FOUR students were left “traumatised” after their house was raided by police armed with tasers while they slept... by mistake.

Officers forced their way into the property in Widdicombe Way, Brighton, before realising their warrant was for previous tenants.

One of the residents said he was further “frustrated” after they quizzed him about the medical cannabis in his room, for which he had a legitimate prescription.

And he said they had to call out a locksmith to check the door was secure after the police reattached it.

The Argus: Police at the bottom of the stairs. Credit: Ollie TaylorPolice at the bottom of the stairs. Credit: Ollie Taylor (Image: Ollie Taylor)

Ollie Taylor, 21, awoke on Friday, September 16, to police banging on his bedroom door.

Ollie, who graduated from Brighton University this year, said: “It was my day off work so I was still asleep, it was around 8.50am. 

“I sort of heard them knocking through the door and shouting ‘police’ but I thought I was having a nightmare so I rolled over in bed. 

“The next thing I knew they had kicked open my door and were pointing a taser saying ‘show me your hands’.”

The Argus: Police at the door of one resident's bedroom. Credit: Ollie TaylorPolice at the door of one resident's bedroom. Credit: Ollie Taylor (Image: Ollie Taylor)

He said the police did the same thing to his three housemates, who are all in their early 20s. Two of them are students at the university and the third graduated with Ollie.

He said: “They held us all in bed and shouted ‘show us your hands, show us your hands’ and that was when they asked us how long we’d lived there. 

“I told them we’d only moved in three weeks ago and very quickly they were like ‘oh…have you got any ID?’

“We all showed them our IDs and then they realised they had the wrong people, they started sort of chuckling about it.”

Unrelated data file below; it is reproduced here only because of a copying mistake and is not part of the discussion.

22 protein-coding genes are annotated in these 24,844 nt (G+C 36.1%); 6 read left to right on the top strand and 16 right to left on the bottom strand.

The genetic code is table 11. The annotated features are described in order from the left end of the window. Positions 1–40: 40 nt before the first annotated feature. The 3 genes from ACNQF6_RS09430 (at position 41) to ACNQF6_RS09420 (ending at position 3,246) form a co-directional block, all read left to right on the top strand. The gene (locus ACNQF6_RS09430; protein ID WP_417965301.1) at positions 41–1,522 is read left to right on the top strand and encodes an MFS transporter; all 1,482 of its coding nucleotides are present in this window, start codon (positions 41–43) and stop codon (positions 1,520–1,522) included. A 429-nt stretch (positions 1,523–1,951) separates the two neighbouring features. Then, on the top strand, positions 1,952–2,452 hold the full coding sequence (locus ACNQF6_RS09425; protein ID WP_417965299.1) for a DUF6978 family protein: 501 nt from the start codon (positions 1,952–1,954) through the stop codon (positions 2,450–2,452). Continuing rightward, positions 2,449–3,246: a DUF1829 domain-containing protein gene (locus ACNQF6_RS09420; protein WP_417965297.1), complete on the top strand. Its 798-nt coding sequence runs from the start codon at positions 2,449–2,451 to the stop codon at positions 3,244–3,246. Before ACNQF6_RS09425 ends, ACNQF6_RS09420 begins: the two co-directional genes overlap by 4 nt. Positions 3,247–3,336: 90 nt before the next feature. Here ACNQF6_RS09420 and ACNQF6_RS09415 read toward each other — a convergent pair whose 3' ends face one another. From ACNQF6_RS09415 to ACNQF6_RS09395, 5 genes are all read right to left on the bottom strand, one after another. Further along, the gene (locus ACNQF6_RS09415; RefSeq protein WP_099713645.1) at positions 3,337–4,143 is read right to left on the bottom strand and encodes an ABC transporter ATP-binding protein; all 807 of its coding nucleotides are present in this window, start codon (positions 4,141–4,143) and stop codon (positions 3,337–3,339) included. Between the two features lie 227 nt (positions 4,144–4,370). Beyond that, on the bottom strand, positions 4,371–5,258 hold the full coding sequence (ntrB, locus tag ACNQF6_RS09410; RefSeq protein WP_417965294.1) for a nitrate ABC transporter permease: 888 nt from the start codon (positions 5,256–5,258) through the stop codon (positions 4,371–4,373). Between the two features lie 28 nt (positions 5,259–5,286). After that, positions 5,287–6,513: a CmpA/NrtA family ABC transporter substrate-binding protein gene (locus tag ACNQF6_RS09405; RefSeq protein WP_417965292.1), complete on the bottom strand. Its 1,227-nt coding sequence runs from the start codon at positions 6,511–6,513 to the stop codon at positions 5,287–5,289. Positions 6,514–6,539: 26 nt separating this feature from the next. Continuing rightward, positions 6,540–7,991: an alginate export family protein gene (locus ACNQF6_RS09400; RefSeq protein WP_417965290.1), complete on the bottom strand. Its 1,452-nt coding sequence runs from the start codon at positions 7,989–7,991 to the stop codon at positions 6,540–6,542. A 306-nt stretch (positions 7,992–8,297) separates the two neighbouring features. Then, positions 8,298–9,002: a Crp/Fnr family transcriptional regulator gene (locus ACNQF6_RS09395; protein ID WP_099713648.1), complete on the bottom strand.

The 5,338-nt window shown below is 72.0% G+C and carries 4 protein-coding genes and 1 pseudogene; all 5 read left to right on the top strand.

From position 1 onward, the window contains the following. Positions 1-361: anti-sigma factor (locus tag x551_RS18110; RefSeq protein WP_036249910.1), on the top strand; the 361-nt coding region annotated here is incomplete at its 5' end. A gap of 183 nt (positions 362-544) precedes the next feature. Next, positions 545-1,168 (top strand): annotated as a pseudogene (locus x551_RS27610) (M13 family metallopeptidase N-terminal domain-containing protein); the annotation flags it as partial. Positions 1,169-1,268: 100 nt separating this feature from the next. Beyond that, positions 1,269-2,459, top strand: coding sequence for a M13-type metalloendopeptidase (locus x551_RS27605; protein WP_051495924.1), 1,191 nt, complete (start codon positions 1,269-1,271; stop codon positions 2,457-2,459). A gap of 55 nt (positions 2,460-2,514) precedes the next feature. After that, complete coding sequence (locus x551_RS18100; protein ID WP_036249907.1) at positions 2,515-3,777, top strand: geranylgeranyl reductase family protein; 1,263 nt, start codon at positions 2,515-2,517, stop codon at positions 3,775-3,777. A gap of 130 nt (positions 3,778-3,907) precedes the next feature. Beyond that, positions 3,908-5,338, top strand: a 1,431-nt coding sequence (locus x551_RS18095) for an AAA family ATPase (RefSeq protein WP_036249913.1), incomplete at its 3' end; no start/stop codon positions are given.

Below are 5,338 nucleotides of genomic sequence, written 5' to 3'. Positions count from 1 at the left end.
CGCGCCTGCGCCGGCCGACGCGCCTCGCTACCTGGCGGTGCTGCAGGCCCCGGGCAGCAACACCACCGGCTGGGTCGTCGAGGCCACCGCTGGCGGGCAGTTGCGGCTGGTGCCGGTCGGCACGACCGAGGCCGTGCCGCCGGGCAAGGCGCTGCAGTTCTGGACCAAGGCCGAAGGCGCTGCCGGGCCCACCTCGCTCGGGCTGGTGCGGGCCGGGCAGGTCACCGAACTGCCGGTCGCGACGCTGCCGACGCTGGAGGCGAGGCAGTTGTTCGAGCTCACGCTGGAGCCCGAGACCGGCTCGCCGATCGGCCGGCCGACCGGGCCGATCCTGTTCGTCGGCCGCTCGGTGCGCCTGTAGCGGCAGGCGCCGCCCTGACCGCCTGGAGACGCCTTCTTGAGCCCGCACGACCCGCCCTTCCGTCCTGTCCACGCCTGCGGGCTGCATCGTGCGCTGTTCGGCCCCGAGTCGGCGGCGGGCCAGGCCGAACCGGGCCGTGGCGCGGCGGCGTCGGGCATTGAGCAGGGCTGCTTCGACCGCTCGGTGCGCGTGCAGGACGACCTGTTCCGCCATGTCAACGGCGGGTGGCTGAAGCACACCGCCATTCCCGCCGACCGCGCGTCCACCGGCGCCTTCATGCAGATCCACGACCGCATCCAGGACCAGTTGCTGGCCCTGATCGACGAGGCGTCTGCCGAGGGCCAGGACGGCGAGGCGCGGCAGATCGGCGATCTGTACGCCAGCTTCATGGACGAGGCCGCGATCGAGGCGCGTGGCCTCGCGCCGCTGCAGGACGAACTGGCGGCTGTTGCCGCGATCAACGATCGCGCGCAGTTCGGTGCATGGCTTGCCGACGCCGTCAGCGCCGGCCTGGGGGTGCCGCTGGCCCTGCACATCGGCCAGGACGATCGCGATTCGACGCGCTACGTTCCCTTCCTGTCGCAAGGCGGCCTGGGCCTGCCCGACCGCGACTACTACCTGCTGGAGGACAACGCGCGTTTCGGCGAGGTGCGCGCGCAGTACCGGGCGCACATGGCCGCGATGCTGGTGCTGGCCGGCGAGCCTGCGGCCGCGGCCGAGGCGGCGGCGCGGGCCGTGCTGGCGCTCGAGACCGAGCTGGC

The Argus: Ollie TaylorOllie Taylor (Image: Ollie Taylor)

Ollie was then asked if he had any drugs in his room, to which he replied yes, his privately prescribed cannabis for mental health purposes. 

He said the officer questioned whether his prescription was legitimate.

Ollie lodged a formal complaint to Sussex Police about the raid and the querying over his medical cannabis.

He said: “It’s just so frustrating because I told them I’m prescribed it for anxiety and depression and they kept making me feel like a criminal.”

The force sent a formal letter to Ollie confirming they were not pursuing the issue due to the small amount found. 

The Argus: Ollie's medical cannabis. Credit: Ollie TaylorOllie's medical cannabis. Credit: Ollie Taylor (Image: Ollie Taylor)

The letter also said: “I am afraid that police officers cannot be expected to know about every aspect of every law which affects UK citizens.”

Sussex Police have confirmed that the raid was conducted through a lawfully obtained warrant under the Misuse of Drugs Act. 

This was based on “intelligence around criminality linked to the property”.

A spokesman said: “Officers entered the property using a non-destructive method, causing no damage to the front door.

“Once inside, it was swiftly established that the residents had only recently moved into the property and had no connection to its previous occupiers.”

The Argus: Damage to one of the resident's doors. Credit: Ollie TaylorDamage to one of the resident's doors. Credit: Ollie Taylor (Image: Ollie Taylor)

He said the property was not searched and the occupants "were not detained at any point".

He confirmed that after checking Ollie’s prescription documentation, the cannabis was left in his possession. 

The spokesman added: “After leaving the address, officers conducted follow-up enquiries into the legitimacy of the cannabis and the resident was informed no further action would be taken.

“It is standard policing procedure to investigate the source and legality of controlled substances.”

The spokesman concluded: “Sussex Police has apologised to the occupiers for the inconvenience and intrusion.

“We will continue to develop and act on intelligence as part of our commitment to bringing criminals to justice and safeguarding vulnerable people.”